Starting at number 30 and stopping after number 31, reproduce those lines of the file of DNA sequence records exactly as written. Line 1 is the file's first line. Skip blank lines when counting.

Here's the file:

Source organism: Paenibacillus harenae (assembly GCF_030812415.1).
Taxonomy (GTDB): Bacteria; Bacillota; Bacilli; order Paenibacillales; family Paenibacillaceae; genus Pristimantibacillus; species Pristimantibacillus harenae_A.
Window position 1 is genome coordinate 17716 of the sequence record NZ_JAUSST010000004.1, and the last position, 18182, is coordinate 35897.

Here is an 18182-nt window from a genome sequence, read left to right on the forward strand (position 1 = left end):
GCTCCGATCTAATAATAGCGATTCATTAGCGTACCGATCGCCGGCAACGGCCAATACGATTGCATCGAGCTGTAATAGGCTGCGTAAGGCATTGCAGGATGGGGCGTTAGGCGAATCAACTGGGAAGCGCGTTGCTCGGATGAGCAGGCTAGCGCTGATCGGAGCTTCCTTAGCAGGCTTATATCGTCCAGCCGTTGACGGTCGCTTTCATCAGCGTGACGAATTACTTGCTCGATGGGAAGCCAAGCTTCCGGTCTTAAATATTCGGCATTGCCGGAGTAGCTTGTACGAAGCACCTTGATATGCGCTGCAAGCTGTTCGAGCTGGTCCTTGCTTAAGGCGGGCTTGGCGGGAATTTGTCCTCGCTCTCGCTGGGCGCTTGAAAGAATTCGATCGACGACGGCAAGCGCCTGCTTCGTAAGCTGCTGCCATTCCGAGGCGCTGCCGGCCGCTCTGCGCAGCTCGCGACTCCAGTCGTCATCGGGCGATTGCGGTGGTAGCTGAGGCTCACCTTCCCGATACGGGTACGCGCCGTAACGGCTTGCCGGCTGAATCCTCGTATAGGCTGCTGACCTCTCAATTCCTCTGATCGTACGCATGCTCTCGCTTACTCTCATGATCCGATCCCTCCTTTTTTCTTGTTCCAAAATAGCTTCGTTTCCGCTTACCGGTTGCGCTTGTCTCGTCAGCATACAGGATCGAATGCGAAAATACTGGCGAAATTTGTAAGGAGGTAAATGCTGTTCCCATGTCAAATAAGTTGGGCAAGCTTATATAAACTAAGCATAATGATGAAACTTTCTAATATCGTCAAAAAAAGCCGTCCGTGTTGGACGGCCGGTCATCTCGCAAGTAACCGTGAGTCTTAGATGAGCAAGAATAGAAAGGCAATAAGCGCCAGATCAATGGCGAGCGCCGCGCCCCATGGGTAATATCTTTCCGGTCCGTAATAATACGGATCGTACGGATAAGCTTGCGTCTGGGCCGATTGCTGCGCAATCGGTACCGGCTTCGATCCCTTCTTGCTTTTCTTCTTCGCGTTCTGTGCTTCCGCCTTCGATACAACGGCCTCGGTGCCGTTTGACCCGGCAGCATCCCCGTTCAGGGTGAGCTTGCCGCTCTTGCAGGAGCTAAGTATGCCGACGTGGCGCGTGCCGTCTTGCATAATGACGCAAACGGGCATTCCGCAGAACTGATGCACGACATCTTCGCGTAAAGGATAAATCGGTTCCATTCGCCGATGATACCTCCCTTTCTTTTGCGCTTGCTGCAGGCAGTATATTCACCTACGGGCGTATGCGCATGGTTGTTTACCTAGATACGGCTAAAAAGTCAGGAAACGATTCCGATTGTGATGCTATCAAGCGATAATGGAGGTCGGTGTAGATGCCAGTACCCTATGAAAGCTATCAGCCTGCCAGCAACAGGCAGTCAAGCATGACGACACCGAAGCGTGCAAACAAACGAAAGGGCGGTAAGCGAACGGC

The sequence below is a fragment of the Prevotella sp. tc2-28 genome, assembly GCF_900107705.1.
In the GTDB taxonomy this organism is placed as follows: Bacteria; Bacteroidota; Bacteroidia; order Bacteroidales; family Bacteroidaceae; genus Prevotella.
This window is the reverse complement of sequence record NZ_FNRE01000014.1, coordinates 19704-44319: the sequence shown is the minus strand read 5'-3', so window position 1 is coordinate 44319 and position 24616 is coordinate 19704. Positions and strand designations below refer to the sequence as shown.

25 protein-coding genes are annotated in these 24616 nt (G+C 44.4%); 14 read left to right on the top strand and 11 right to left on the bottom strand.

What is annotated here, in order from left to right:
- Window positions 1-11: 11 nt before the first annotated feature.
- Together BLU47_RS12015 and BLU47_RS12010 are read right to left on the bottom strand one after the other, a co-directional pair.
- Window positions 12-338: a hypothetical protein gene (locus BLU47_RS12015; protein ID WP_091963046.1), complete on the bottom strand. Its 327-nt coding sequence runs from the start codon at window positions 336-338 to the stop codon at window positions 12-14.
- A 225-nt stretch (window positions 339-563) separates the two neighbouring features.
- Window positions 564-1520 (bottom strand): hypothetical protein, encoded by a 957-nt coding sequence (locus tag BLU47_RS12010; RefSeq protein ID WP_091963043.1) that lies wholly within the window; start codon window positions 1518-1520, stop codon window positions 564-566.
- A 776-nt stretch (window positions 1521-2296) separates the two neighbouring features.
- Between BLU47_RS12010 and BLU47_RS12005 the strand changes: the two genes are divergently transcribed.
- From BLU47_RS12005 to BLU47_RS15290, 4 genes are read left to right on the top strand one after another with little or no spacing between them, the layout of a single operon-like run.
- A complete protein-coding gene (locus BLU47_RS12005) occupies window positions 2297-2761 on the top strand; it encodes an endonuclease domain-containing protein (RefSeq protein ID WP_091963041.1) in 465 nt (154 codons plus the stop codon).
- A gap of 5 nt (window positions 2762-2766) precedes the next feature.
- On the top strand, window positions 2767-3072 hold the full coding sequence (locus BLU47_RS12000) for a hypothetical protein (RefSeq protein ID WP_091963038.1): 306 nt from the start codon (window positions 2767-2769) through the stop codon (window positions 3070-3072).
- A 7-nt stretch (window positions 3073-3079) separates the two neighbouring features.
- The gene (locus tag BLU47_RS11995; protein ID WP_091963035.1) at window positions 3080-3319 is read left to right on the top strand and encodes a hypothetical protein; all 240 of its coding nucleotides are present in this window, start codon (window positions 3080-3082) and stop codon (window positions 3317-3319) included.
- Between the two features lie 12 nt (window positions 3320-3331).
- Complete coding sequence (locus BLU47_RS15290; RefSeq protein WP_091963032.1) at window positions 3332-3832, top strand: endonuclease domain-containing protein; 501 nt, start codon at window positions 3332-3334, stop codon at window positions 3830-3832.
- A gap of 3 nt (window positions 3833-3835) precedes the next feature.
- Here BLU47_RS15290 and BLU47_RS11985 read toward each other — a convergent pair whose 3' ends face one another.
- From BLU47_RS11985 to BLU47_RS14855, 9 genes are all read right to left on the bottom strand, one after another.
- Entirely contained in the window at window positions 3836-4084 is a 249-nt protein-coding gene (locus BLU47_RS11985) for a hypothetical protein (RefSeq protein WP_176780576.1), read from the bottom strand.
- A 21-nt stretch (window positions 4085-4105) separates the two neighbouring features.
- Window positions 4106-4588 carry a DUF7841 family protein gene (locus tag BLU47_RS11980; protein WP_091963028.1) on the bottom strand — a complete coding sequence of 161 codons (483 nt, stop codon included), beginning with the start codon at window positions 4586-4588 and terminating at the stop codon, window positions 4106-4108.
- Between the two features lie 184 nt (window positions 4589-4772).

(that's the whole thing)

- A 21-nt stretch (window positions 4085-4105) separates the two neighbouring features.
- Window positions 4106-4588 carry a DUF7841 family protein gene (locus tag BLU47_RS11980; protein WP_091963028.1) on the bottom strand — a complete coding sequence of 161 codons (483 nt, stop codon included), beginning with the start codon at window positions 4586-4588 and terminating at the stop codon, window positions 4106-4108.